Earlier this summer, a day before the first-ever federal holiday of June 19 in the United States, Marcia Fudge, Secretary of the Department of Housing and Urban Development, stood on the podium in Cleveland and made a bold promise: by 2030, 3 million new black homeowners in the United States States.
An initiative called 3by30, is a project of the Black Homeownership Collaborative, a coalition committed to transforming the real estate industry that has been involved in Red line, housing discrimination and discrepancies in assessments based on racial motivation…
This gambit has been in development for over a year. In May 2020, triggered by the assassination of George Floyd in Minneapolis, the United States saw the largest protests against racial justice since the civil rights movement. The real estate industry immediately showed its solidarity. Among the sea of black Instagram squares that filled our timeline for #Blackout Tuesday brokers, bankers, appraisers and real estate executives pledged reform last summer. But while some of these good intentions have already faded, many in the real estate industry are deploying projects to keep their word.
The American Community Survey estimates that there were about 6.45 million black homeowners in 2019, with a homeowner rate of 42 percent, well below 73 percent for whites. The Institute of Urban Studies estimates that adding 3 million new black homeowners by 2030 would bring the share of black homeowners to 57.5 percent.
Last November, Charlie Oppler, President of the National Association of Realtors, issued public apology for the myriad ways in which the association has promoted housing discrimination, including initially opposing the Fair Housing Act 1968 by agents. In the months that followed, they introduced a new Fair Housing Action Plan and a range of grants focused on diversity. And while trying to suggest concrete steps for change to local agencies, they also laid out a four-point road map this serves as a guide to expanding coverage.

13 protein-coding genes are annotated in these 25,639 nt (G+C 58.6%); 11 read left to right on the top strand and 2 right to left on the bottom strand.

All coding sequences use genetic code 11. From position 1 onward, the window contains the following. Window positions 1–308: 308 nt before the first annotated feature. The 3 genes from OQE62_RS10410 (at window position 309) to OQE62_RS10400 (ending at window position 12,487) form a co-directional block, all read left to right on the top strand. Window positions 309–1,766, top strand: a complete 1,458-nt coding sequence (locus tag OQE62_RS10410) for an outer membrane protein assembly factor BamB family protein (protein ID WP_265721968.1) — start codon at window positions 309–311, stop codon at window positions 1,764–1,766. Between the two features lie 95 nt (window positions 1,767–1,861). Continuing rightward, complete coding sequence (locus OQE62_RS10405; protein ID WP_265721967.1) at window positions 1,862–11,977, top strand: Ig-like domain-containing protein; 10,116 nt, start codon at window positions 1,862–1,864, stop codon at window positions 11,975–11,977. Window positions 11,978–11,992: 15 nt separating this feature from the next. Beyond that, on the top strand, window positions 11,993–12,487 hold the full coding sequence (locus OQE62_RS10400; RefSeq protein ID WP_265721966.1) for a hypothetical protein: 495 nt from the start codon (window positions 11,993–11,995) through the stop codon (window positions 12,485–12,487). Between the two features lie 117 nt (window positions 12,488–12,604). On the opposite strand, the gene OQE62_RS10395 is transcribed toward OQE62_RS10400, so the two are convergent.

Bickel Fresnelle, an Atlanta-based broker, served as chair of the national association’s diversity committee for 2020 and helped write this roadmap. “We don’t see this as white people training,” she said. “This is a workout for everyone.”
Ms. Fresnelle, 51, who is Black by birth, says the significant momentum now being felt in real estate began with a statement from Mr. Oppler. “I get a little emotional when I talk about it because I was so excited that NAR just said, ‘Hey, we can hear you,’” she said.
Association leaders also serve on the Black Homeownership Collaborative steering committee. They share this space with representatives of the Mortgage Bankers Association; NAACP; The National Alliance for Fair Housing; National Housing Conference, National Urban League and Urban Institute; and the National Association of Real Estate Brokers, an organization of blacks that was founded in 1947 because they were expelled from the NAR.
The National Association of Real Estate Brokers, which calls itself the oldest minority real estate association in the United States, has also partnered with Homelight, a real estate referral company from San Francisco, in a separate project called Black Real Estate Program…
This program will provide 10 aspiring black real estate professionals with a $ 5,000 scholarship for licensing, occupation, and marketing, as well as a personal mentor from the association.
“It is more likely that a black realtor will be able to advise and help those who live in their area become homeowners,” said Sumant Sridharan, chief executive of Homelight. “The goal is to increase black home ownership.”